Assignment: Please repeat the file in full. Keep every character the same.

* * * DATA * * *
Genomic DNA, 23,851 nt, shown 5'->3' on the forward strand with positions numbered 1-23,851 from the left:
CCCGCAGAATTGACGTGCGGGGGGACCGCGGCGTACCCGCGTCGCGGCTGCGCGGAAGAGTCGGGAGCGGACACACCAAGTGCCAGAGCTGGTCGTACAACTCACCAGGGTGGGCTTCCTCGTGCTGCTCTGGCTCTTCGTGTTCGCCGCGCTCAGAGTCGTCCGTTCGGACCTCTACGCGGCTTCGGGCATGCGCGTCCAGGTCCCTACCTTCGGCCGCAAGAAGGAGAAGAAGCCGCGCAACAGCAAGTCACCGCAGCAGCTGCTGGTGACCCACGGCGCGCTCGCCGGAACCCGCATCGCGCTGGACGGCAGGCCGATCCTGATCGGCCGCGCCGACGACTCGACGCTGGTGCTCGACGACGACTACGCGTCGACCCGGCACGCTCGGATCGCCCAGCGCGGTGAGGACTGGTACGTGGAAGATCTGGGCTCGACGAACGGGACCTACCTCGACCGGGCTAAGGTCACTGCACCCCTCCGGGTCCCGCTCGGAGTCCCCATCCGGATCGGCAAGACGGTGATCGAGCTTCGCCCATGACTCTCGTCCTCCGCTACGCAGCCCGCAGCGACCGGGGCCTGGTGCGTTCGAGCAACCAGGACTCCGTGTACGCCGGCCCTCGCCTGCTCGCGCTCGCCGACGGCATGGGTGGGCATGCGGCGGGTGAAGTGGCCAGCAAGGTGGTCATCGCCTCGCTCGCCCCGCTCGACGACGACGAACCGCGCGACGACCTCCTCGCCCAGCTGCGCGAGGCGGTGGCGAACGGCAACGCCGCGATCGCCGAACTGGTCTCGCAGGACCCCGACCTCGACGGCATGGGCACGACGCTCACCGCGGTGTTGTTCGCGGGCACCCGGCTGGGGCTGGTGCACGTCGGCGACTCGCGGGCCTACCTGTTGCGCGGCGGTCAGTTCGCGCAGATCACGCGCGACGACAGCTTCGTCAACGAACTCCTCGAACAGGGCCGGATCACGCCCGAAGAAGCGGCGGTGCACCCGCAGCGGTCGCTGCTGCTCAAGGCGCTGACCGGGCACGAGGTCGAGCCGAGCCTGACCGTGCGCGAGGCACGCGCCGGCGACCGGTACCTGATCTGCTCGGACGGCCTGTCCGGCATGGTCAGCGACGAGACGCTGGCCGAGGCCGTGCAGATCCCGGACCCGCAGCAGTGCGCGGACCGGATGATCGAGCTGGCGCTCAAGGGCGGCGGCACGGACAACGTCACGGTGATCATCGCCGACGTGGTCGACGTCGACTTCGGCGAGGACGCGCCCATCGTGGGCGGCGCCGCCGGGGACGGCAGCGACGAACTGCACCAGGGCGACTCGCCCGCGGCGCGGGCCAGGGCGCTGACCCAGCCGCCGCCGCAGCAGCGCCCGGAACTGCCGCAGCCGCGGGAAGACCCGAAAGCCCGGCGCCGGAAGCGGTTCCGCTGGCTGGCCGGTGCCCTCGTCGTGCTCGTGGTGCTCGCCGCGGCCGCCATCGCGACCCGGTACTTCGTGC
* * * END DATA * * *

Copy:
Genomic DNA, 23,851 nt, shown 5'->3' on the forward strand with positions numbered 1-23,851 from the left:
CCCGCAGAATTGACGTGCGGGGGGACCGCGGCGTACCCGCGTCGCGGCTGCGCGGAAGAGTCGGGAGCGGACACACCAAGTGCCAGAGCTGGTCGTACAACTCACCAGGGTGGGCTTCCTCGTGCTGCTCTGGCTCTTCGTGTTCGCCGCGCTCAGAGTCGTCCGTTCGGACCTCTACGCGGCTTCGGGCATGCGCGTCCAGGTCCCTACCTTCGGCCGCAAGAAGGAGAAGAAGCCGCGCAACAGCAAGTCACCGCAGCAGCTGCTGGTGACCCACGGCGCGCTCGCCGGAACCCGCATCGCGCTGGACGGCAGGCCGATCCTGATCGGCCGCGCCGACGACTCGACGCTGGTGCTCGACGACGACTACGCGTCGACCCGGCACGCTCGGATCGCCCAGCGCGGTGAGGACTGGTACGTGGAAGATCTGGGCTCGACGAACGGGACCTACCTCGACCGGGCTAAGGTCACTGCACCCCTCCGGGTCCCGCTCGGAGTCCCCATCCGGATCGGCAAGACGGTGATCGAGCTTCGCCCATGACTCTCGTCCTCCGCTACGCAGCCCGCAGCGACCGGGGCCTGGTGCGTTCGAGCAACCAGGACTCCGTGTACGCCGGCCCTCGCCTGCTCGCGCTCGCCGACGGCATGGGTGGGCATGCGGCGGGTGAAGTGGCCAGCAAGGTGGTCATCGCCTCGCTCGCCCCGCTCGACGACGACGAACCGCGCGACGACCTCCTCGCCCAGCTGCGCGAGGCGGTGGCGAACGGCAACGCCGCGATCGCCGAACTGGTCTCGCAGGACCCCGACCTCGACGGCATGGGCACGACGCTCACCGCGGTGTTGTTCGCGGGCACCCGGCTGGGGCTGGTGCACGTCGGCGACTCGCGGGCCTACCTGTTGCGCGGCGGTCAGTTCGCGCAGATCACGCGCGACGACAGCTTCGTCAACGAACTCCTCGAACAGGGCCGGATCACGCCCGAAGAAGCGGCGGTGCACCCGCAGCGGTCGCTGCTGCTCAAGGCGCTGACCGGGCACGAGGTCGAGCCGAGCCTGACCGTGCGCGAGGCACGCGCCGGCGACCGGTACCTGATCTGCTCGGACGGCCTGTCCGGCATGGTCAGCGACGAGACGCTGGCCGAGGCCGTGCAGATCCCGGACCCGCAGCAGTGCGCGGACCGGATGATCGAGCTGGCGCTCAAGGGCGGCGGCACGGACAACGTCACGGTGATCATCGCCGACGTGGTCGACGTCGACTTCGGCGAGGACGCGCCCATCGTGGGCGGCGCCGCCGGGGACGGCAGCGACGAACTGCACCAGGGCGACTCGCCCGCGGCGCGGGCCAGGGCGCTGACCCAGCCGCCGCCGCAGCAGCGCCCGGAACTGCCGCAGCCGCGGGAAGACCCGAAAGCCCGGCGCCGGAAGCGGTTCCGCTGGCTGGCCGGTGCCCTCGTCGTGCTCGTGGTGCTCGCCGCGGCCGCCATCGCGACCCGGTACTTCGTGC